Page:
Wednesday, April 24, 2019

Write What You Think is True

Reading two books very slowly -- "Growing up Weightless," by John M Ford, and "The Fifth Season," by N K Jemisin. A chapter at a time, I've been busy recently, picked up two contracts when a month ago I had none.

Two very different books. The Ford is a difficult read, interrupted by lengthy pauses -- it's told in pretty much real time, and it's on paper, which is hard for me to read since the eye went off. But I'm getting through it slowly. It is a remarkable work, though; Ken Burnside kept at me to read it for a decade or something, before I finally did. Thoughts later.

"Fifth Season" does, I expect, deserve the awards it's won. That's not a shot at the novel, my daughter and wife both raved about it, and they have good judgment even if I'm sometimes skeptical about the awards infrastructure in the arts (all arts, F/SF is not unusual in this regard.) It's merely an observation that, 6-7 chapters in, I'm starting to see the backbone of the story and yeah, it's epic, and of course it's very well executed.

Hit a scene that a black lady a few years back hated so bad she stopped reading the novel -- the main black male character is routinely ridiculed and described as unattractive by his companion. (It's a dystopia -- while many of the characters are sympathetic, none of them so far are what you'd call likeable -- maybe the orphan orogene (witch) -- but maybe not even her.)

Back when, not having seen the novel, I nodded sympathetically and kept my mouth shut, because I'm an old white guy, and there are subjects it's pointless to comment on. (I've told the story of the time I was at dinner with two black couples -- 25 years ago, about -- they asked me what I thought about black women dating white men because the black men they knew were unemployed -- and ground up by the justice system, I thought even then. I made the mistake of answering. Don't answer that question, fellow white men.)

But it does expose the limits of where I'm willing to go at the artistic level. If a black woman can be mad at N K Jemisin for her description of one black man in a single novel out of how many she's written, there are no safe spots to stand. Take a deep breath, and write what you think to be true. Someone will be angry about it, if you're lucky enough to be noticed at all.


New chapters of AI War, Kozmic Blues, and Emerald Throne going to the Patreon early next week. The AI War chapter will be free to the public.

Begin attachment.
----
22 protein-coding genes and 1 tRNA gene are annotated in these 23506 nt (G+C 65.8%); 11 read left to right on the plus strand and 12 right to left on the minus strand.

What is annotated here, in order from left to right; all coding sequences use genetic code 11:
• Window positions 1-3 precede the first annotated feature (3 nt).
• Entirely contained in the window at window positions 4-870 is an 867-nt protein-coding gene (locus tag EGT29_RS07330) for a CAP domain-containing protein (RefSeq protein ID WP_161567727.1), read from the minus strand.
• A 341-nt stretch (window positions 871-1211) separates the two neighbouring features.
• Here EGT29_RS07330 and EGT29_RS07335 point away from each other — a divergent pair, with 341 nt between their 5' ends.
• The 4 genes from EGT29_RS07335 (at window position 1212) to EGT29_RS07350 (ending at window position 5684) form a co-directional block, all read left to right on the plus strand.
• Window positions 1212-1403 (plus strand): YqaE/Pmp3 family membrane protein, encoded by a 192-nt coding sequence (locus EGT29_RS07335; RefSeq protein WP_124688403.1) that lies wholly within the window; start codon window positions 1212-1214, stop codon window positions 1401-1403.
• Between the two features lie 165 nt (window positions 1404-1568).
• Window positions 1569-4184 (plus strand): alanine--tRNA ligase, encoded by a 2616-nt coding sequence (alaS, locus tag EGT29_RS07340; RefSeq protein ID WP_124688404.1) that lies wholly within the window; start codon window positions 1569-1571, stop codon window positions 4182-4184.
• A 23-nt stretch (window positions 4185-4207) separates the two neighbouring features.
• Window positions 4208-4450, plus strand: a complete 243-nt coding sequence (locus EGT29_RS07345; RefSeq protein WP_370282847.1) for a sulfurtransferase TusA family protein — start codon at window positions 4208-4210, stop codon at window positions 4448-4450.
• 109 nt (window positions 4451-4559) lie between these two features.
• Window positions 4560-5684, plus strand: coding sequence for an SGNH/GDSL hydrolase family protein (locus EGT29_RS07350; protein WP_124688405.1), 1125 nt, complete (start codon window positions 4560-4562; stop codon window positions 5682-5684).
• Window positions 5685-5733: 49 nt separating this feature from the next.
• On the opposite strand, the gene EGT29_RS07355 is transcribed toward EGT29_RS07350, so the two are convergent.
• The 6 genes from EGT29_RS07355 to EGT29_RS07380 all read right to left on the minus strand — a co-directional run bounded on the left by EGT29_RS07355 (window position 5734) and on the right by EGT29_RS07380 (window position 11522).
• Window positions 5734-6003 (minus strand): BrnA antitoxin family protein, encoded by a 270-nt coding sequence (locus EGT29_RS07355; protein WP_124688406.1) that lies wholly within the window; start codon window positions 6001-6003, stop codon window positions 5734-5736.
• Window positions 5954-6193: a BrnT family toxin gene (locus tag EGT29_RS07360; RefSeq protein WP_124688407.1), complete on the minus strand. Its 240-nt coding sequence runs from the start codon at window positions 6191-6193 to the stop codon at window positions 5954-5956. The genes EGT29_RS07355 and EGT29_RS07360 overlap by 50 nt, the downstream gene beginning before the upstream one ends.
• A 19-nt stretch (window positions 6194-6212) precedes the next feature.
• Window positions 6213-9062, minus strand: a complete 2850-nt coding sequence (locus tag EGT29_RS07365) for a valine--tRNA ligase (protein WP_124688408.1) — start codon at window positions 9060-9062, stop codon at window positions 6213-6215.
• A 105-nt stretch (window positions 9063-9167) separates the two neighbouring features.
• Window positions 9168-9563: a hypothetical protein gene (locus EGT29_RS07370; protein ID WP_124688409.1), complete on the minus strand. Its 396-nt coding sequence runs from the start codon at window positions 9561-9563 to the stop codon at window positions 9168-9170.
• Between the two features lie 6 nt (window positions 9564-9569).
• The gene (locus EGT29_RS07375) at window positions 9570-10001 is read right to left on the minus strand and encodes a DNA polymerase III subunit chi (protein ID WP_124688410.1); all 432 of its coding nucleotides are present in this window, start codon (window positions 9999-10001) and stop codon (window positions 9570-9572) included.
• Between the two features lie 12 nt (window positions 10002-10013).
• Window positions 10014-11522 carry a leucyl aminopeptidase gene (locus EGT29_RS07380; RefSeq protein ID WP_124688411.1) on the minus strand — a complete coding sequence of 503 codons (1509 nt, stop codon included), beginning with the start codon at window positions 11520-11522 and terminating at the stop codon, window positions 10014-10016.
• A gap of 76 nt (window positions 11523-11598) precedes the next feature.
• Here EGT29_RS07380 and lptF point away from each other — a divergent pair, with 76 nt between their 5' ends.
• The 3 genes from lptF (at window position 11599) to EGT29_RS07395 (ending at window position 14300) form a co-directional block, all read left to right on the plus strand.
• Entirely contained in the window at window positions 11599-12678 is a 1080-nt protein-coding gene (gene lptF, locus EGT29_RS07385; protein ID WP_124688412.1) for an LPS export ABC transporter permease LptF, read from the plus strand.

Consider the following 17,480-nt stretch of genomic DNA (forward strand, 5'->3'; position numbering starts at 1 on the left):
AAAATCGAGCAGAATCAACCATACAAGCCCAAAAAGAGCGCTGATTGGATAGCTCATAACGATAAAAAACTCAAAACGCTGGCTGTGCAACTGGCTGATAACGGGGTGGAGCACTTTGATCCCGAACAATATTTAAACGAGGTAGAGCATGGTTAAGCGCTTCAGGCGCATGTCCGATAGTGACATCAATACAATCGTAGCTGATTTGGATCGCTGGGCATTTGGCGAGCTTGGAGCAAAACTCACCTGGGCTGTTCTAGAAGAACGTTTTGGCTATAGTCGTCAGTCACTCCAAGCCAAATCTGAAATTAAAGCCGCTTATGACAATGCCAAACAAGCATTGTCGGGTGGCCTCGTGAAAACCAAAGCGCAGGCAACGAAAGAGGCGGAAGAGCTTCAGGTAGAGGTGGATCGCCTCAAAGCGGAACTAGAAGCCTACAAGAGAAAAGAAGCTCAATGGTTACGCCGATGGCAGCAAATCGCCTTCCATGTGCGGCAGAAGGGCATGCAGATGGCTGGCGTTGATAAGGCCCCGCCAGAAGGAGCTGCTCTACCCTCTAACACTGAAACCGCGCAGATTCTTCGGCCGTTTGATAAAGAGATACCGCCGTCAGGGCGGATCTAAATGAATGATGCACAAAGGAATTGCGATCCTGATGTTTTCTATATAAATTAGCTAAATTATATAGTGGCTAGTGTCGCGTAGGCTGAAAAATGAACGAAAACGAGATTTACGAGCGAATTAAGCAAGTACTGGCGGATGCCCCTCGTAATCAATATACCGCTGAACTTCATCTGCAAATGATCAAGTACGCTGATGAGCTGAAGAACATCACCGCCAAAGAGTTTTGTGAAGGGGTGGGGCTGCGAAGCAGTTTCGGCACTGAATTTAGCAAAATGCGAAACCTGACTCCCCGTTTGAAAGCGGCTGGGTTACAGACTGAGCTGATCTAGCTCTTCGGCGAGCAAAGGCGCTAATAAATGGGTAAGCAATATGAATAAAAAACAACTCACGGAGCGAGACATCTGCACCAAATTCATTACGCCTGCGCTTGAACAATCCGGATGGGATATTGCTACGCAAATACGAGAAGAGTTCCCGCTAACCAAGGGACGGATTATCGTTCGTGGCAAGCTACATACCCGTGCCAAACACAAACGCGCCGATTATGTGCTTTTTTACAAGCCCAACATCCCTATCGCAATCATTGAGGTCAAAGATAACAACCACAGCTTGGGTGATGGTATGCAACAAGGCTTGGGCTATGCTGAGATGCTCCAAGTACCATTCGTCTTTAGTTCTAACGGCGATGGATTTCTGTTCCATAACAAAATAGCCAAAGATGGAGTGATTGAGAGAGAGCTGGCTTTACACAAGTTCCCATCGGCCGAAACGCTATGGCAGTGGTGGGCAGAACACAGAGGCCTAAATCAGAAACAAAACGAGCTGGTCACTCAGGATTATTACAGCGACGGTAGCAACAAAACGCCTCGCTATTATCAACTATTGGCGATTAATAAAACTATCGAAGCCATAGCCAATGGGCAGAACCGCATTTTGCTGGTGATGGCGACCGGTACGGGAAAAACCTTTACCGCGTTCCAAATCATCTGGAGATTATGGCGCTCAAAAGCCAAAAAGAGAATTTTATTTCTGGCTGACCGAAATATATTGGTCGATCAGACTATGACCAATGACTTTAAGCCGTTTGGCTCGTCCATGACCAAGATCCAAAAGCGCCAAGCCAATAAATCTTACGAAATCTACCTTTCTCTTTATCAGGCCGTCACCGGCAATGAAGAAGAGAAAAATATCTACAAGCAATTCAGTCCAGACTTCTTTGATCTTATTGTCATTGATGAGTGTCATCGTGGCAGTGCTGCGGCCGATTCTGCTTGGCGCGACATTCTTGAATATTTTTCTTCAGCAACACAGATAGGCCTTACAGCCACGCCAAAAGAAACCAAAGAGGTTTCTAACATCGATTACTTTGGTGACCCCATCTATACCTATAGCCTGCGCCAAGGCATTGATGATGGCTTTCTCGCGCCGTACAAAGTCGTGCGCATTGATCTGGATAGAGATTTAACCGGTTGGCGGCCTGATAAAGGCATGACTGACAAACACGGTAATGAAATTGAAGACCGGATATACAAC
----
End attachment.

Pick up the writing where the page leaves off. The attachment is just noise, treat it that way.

Wednesday, April 3, 2019

To post a comment on my blog ...

I have to click the "I'm not a robot button."

I have to pick the stairs in an image.

I have to find the traffic lights in an image.

I have to do that with a new image.

I have to do that with a new image.

I have to find the fire hydrants in a set of images. When I click them they vanish and are replaced by more fire hydrants. I have to keep doing this until there are none left. The last square fills with a fire hydrant five times.

Google suggests I log in. I give it my account name and password.

It requests 2 form verification.

I go into the bedroom and get my phone, come back to my office and type in the number that's been sent.

Google posts my comment.

Thanks, Google! Keeping my blog secure and shit!

Tuesday, April 2, 2019

The World's Greatest Living Science Fiction Writer

Are all writers arrogant? I think it's possible there are some who aren't, but I'm not sure I've ever met any. The idea that I sit down and type a story up, something at least 50% of the human race has tried to do at some point; and then you give me money for it? That's me saying, "Yes, I do think I'm the fraction of a percent of storytellers who should be paid for it."

There's a story Asimov told when he was writing "The Gods Themselves." He was getting older, hadn't written fiction in a long time -- told his editor he feared the field had passed him by.

"Isaac," she said, "when you write, you are the field."

It wasn't true, not even for Asimov. But it's a good attitude.

"World's Greatest Living Science Fiction Writer" -- I've had that compliment twice in recent years. (Once from Fred Lang, another time from a guy on G+.) It's not true, though I'm willing to fight to the death over the observation that it might have been true for them.

But you should act as if it's true. If you have any literary ambition at all, you should be working to write the very best of the sort of thing you do. I mean, I write space opera. Right now, the gold standard in this field is probably still Hyperion. Am I going to outwrite that? Probably not -- but I'm certainly going to try.

The intentional fallacy is real. Just because you intend to do something, doesn't mean you did it, and particularly when you get into the upper reaches of any subject, the intentional fallacy gets stronger and stronger. But without intention? No one ever stumbled into excellence by accident.